Trail Run Tempo

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Trail running can be hard.

In Utah, where 99.9% of all trails head directly UP, and switchbacks are scarce, getting into trail running can be, well, exhausting. If you’re hard-pressed to find a moderate trail to begin on, is it even worth “running” at all if you spend the majority of the time speed-hiking?

When I talk to people about venturing into the world of dirt and scraped knees, the most common, and almost immediate, response is this:

I don’t think I can run the whole thing.

My dear, sweet friends, I have good news for you!

The majority of trail runners walk the uphills.

You read that right! When I first started trail running I had no idea that even the elitest of the elites will hike the uphills and run the downhills (granted their uphills are literal mountains, but still).

So when we’re talking about how fast or slow you should be trail running, the best answer I can find is to do what feels right for YOU and YOUR BODY. It’s easy to get so caught up in what we think weΒ should orΒ shouldn’t be doing, that we make it impossible for ourselves to even start. That’s a nasty trap to get caught in.

In Salt Lake, there are some great, moderate trails for beginners. The Pipeline Trail in Millcreek Canyon, and the Bonneville Shoreline Trail near the Avenues and the University, are both great options. And as you move on from there, give yourself grace, and a high-five for getting out in the first place.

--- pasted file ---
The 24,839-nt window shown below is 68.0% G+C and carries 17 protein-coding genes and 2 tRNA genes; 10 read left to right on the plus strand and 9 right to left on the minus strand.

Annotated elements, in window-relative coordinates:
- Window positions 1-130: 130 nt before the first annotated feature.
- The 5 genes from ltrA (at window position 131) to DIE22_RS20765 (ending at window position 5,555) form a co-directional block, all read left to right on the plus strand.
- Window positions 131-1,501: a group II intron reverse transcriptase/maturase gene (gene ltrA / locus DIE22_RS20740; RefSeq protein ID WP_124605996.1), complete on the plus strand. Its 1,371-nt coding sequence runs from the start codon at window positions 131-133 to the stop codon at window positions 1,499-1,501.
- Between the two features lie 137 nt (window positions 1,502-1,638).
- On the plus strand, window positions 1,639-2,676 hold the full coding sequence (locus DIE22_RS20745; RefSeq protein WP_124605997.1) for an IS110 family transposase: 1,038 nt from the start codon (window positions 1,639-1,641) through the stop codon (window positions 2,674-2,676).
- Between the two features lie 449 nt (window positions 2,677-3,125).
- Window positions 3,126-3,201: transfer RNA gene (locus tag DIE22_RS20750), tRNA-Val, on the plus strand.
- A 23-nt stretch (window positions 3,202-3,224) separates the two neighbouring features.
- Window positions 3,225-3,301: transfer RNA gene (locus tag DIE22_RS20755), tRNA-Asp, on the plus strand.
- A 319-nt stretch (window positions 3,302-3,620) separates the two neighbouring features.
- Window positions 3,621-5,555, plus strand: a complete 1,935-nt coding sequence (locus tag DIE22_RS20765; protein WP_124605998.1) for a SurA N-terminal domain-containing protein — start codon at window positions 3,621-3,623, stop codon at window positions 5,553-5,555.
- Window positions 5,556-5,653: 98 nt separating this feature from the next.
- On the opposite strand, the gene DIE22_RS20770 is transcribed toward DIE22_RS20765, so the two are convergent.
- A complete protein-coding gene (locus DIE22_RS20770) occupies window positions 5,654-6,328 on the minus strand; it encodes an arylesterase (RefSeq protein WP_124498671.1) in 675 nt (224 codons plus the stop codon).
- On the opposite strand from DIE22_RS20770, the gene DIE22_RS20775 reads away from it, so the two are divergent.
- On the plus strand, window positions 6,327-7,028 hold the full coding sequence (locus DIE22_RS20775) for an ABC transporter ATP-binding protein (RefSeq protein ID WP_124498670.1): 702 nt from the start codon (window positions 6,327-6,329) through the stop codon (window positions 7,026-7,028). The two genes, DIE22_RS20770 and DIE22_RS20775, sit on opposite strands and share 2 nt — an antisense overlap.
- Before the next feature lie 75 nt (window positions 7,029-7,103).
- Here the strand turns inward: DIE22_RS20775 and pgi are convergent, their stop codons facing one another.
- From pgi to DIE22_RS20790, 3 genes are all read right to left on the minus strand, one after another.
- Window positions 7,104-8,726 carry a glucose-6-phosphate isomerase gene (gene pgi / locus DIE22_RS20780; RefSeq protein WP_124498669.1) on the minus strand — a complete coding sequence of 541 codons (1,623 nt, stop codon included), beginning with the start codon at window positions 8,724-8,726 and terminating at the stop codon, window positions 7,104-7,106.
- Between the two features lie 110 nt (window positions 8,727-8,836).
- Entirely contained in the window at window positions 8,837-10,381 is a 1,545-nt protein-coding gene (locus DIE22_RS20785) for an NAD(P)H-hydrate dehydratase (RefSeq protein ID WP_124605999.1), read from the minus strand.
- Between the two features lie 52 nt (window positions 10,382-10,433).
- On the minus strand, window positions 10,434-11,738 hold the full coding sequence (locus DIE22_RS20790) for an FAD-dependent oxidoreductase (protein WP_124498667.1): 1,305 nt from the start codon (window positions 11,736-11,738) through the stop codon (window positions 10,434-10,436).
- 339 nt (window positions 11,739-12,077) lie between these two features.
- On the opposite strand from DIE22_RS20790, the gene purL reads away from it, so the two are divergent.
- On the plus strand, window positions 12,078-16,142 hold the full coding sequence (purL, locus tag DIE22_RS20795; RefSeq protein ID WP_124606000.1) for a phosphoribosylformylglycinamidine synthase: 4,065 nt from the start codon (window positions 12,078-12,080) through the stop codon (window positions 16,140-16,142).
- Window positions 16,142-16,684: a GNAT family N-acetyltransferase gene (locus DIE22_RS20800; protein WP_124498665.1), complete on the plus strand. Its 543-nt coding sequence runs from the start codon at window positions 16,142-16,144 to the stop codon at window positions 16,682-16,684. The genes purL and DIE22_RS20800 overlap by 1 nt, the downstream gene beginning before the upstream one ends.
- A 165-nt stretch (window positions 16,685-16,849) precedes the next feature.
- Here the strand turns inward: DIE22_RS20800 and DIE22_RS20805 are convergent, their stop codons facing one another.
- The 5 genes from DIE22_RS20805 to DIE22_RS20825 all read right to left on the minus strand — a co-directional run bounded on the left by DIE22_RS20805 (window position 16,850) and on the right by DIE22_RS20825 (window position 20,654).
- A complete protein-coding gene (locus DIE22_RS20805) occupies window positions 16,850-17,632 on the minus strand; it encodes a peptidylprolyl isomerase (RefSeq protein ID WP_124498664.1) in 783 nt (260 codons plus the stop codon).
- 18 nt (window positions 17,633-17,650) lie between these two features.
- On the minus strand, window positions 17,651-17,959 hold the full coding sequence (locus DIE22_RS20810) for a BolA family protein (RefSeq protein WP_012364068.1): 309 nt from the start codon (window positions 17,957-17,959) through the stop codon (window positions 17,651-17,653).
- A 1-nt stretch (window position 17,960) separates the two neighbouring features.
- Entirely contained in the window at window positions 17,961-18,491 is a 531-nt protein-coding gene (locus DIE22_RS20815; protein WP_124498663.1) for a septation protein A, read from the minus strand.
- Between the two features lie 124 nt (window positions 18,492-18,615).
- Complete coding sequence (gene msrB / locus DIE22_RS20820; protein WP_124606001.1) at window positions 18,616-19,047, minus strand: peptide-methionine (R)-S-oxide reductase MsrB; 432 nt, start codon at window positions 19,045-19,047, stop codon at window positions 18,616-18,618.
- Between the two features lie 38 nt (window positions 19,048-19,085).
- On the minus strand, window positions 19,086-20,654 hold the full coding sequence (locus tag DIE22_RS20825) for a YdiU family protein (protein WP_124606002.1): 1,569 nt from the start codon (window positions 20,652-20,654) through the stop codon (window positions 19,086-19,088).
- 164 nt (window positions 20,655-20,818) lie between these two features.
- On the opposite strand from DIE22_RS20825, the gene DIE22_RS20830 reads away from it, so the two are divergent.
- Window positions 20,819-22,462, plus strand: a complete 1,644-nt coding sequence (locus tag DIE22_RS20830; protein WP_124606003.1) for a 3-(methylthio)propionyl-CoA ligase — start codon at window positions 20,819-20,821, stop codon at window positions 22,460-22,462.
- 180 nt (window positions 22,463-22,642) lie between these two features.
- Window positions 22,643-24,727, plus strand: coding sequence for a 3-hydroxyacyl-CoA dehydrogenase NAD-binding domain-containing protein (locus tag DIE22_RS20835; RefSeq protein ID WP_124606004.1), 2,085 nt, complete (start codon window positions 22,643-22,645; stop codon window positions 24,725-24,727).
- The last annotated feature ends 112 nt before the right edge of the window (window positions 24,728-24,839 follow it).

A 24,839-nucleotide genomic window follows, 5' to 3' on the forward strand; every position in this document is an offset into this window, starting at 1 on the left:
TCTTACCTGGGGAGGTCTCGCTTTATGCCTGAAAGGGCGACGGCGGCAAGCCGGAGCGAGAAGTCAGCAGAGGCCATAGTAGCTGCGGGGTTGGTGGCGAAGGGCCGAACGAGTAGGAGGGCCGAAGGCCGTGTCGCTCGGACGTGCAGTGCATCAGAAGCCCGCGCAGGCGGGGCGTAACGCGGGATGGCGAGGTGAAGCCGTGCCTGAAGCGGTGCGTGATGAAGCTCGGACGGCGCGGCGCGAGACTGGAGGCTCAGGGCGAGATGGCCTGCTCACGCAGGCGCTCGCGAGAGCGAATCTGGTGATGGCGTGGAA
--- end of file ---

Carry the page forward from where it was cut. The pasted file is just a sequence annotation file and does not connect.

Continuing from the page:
The outdoors can be intimidating, I know from experience. It’s even more intimidating when you live in a place that professional athletes use as their training ground. However, I suggest we use that as motivation to get out and get after it.

Who knows? After a few years of training you could be running laps around the Wasatch.

 

2 thoughts on “Trail Run Tempo”

  1. We would have trail runners pass us going up and coming back in Colorado and it always amazed me. I’d be afraid to twist an ankle, hurt my knees or do some other damage. It looks very intimidating to me. I’m doing good to just hike some of the trails without hurting myself. LOL

    Liked by 1 person

    1. I totally get it. I can’t tell you how many twisted ankles I’ve suffered, or how I essentially couldn’t walk after my marathon due to knee pain! But running on trails is when I feel most empowered and strong. (Until I trip and fall that is!) It’s an intimidating sport though, for sure!

      Liked by 1 person

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